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PUBLICATIONS


"What do I need to do to get to the next level in my organization?"
"How can I effectively transition in my scientific career?"
"How do I gain support for my innovative ideas?"

These are the types of questions scientists regularly ask me. To answer them, I draw from my own experience, as well as that of others working with scientists, and the conclusions are surprisingly similar. In addition to the time and background required of a STEM professional, there are four essential skills senior leaders, hiring managers, and even investors consistently look for in a strong leader: collaboration, adaptability, communication, and the ability to create a shared vision.

Full Article on Association for Women in Science:

https://digital.cenveomobile.com/publication/?m=46591&i=726180&p=22&ver=html5







Fabrice Chouraqui

Fabrice Chouraqui was formerly the President Novartis Pharmaceuticals Corp. In this role, he led the pharmaceutical business in the U.S., including the day-to-day operations of US General Medicines. He joined Novartis in 2010. Chouraqui’s experience in the pharma industry includes leadership positions at Bristol-Myers Squibb and Hoechst Marion Roussel. He holds a Master’s degree in science and a Ph.D. in pharmaceuticals from the University of Paris as well as an MBA from INSEAD. In May 2020, he became CEO of Cellarity.


  1. What made you decide to pursue both science (PharmD) and business (MBA) degrees? Very early in my scientific studies I was attracted by the developers and manufacturers of these medicines. As I became more interested in drug development and worked in this field, I realized the drug industry was a business requiring significant investments and profits to be sustainable. This pushed me to complement my scientific degrees with an MBA to develop my business skills and strengthen my understanding of the various components of commercializing a product.

  2. How has your scientific educational background helped you when working with scientists at your current and previous jobs? You mentioned that you “understood” scientists and the way they worked. In what way do you feel that you “understand them” and how is this beneficial to the work that you do? The science is evolving fast, clinical pathways and R&D plans are becoming more complex. You cannot be an expert in everything, but you have to understand enough to be credible and ask the right questions. This helps to have constructive dialogue and to ensure the right data is generated and investments are prioritized appropriately. Ultimately, innovation is the result of experiments and failures, so it is critical not to shelf ideas or technologies too quickly. On the other hand, it is important to understand when to move on.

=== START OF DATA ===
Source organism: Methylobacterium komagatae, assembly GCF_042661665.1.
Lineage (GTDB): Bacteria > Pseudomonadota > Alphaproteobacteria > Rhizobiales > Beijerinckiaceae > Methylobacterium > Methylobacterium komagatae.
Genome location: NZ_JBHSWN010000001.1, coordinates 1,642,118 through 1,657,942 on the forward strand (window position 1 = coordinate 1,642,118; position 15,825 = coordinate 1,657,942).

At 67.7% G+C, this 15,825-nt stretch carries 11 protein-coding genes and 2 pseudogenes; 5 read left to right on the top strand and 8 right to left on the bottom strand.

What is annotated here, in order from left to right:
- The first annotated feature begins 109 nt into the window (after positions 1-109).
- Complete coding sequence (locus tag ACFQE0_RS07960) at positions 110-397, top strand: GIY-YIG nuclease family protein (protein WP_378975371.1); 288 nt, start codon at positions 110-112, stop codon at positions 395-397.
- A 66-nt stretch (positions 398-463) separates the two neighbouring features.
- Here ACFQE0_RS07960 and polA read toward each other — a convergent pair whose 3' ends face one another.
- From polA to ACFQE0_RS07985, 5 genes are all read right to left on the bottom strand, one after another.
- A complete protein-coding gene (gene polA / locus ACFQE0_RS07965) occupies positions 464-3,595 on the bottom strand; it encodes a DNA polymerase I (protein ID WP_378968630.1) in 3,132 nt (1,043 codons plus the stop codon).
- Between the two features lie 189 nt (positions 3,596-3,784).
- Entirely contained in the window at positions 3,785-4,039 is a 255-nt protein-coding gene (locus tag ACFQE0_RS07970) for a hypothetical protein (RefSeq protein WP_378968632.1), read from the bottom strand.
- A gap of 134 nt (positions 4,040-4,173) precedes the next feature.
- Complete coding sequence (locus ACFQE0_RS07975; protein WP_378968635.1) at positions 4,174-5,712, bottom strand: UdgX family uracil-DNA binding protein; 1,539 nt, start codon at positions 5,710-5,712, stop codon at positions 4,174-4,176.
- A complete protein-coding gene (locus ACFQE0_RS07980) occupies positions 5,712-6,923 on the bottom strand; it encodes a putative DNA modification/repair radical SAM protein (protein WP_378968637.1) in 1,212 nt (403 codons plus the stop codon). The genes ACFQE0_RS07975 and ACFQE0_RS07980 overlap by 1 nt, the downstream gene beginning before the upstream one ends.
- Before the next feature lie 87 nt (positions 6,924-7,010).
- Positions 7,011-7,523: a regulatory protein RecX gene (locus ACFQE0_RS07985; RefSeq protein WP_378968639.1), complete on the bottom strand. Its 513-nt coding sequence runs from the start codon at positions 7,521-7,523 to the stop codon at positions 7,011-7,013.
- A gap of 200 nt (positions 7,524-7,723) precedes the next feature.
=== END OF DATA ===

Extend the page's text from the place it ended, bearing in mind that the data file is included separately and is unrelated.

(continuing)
Full Article on Life Science Leader:

https://www.lifescienceleader.com/doc/the-value-of-a-scientific-background-in-the-pharma-business-world-an-interview-with-fabrice-chouraqui-0001







Recently, there have been many articles written about how to develop a healthier work environment and increase employee engagement. One common theme found throughout these articles is the importance of developing and implementing “soft skills,” such as those related to relationship building, leadership, and communication.

In pharma — and any industry — these skills are crucial to driving a company’s vision, clarifying intent, and gaining buy-in. And although they are not innate in every leader, they can be taught and improved upon. Here are some examples of how learning and implementing these soft skills can benefit the company and employees.

Full Article on Life Science Leader:

https://www.lifescienceleader.com/doc/why-soft-skills-are-the-key-to-better-science-and-collaborations-0001